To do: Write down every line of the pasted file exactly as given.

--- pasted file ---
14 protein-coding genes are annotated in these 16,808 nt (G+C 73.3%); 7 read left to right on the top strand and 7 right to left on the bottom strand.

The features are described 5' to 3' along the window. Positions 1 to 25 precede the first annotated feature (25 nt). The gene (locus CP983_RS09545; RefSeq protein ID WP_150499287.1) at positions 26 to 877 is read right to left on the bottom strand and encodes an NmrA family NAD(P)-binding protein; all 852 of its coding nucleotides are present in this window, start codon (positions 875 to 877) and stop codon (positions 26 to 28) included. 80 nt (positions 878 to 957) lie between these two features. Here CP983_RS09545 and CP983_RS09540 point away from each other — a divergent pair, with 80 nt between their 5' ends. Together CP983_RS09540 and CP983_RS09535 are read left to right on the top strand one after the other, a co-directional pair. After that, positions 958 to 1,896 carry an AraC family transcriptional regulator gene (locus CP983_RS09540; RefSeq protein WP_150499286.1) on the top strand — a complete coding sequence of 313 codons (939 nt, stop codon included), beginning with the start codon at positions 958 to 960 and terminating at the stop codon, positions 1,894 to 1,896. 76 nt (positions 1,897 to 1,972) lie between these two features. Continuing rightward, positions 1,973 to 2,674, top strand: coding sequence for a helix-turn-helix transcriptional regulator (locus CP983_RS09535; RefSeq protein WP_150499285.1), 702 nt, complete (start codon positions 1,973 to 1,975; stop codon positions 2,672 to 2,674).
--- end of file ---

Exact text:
14 protein-coding genes are annotated in these 16,808 nt (G+C 73.3%); 7 read left to right on the top strand and 7 right to left on the bottom strand.

The features are described 5' to 3' along the window. Positions 1 to 25 precede the first annotated feature (25 nt). The gene (locus CP983_RS09545; RefSeq protein ID WP_150499287.1) at positions 26 to 877 is read right to left on the bottom strand and encodes an NmrA family NAD(P)-binding protein; all 852 of its coding nucleotides are present in this window, start codon (positions 875 to 877) and stop codon (positions 26 to 28) included. 80 nt (positions 878 to 957) lie between these two features. Here CP983_RS09545 and CP983_RS09540 point away from each other — a divergent pair, with 80 nt between their 5' ends. Together CP983_RS09540 and CP983_RS09535 are read left to right on the top strand one after the other, a co-directional pair. After that, positions 958 to 1,896 carry an AraC family transcriptional regulator gene (locus CP983_RS09540; RefSeq protein WP_150499286.1) on the top strand — a complete coding sequence of 313 codons (939 nt, stop codon included), beginning with the start codon at positions 958 to 960 and terminating at the stop codon, positions 1,894 to 1,896. 76 nt (positions 1,897 to 1,972) lie between these two features. Continuing rightward, positions 1,973 to 2,674, top strand: coding sequence for a helix-turn-helix transcriptional regulator (locus CP983_RS09535; RefSeq protein WP_150499285.1), 702 nt, complete (start codon positions 1,973 to 1,975; stop codon positions 2,672 to 2,674).